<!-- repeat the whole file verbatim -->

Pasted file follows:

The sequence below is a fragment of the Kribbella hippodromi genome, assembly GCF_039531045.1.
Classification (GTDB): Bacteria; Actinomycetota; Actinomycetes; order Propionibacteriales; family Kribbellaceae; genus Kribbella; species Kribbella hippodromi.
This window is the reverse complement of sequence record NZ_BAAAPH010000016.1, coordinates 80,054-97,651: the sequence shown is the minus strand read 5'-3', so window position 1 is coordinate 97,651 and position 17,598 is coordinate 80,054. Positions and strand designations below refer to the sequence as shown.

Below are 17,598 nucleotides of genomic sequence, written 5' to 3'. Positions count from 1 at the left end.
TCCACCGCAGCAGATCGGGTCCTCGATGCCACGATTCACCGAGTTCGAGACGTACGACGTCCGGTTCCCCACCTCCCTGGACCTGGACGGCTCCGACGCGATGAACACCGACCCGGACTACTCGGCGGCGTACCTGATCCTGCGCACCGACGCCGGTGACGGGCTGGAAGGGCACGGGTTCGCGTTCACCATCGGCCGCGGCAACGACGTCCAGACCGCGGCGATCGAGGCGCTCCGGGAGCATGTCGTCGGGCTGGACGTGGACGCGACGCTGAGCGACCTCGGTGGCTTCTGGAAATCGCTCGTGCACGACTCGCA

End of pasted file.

The sequence below is a fragment of the Kribbella hippodromi genome, assembly GCF_039531045.1.
Classification (GTDB): Bacteria; Actinomycetota; Actinomycetes; order Propionibacteriales; family Kribbellaceae; genus Kribbella; species Kribbella hippodromi.
This window is the reverse complement of sequence record NZ_BAAAPH010000016.1, coordinates 80,054-97,651: the sequence shown is the minus strand read 5'-3', so window position 1 is coordinate 97,651 and position 17,598 is coordinate 80,054. Positions and strand designations below refer to the sequence as shown.

Below are 17,598 nucleotides of genomic sequence, written 5' to 3'. Positions count from 1 at the left end.
TCCACCGCAGCAGATCGGGTCCTCGATGCCACGATTCACCGAGTTCGAGACGTACGACGTCCGGTTCCCCACCTCCCTGGACCTGGACGGCTCCGACGCGATGAACACCGACCCGGACTACTCGGCGGCGTACCTGATCCTGCGCACCGACGCCGGTGACGGGCTGGAAGGGCACGGGTTCGCGTTCACCATCGGCCGCGGCAACGACGTCCAGACCGCGGCGATCGAGGCGCTCCGGGAGCATGTCGTCGGGCTGGACGTGGACGCGACGCTGAGCGACCTCGGTGGCTTCTGGAAATCGCTCGTGCACGACTCGCA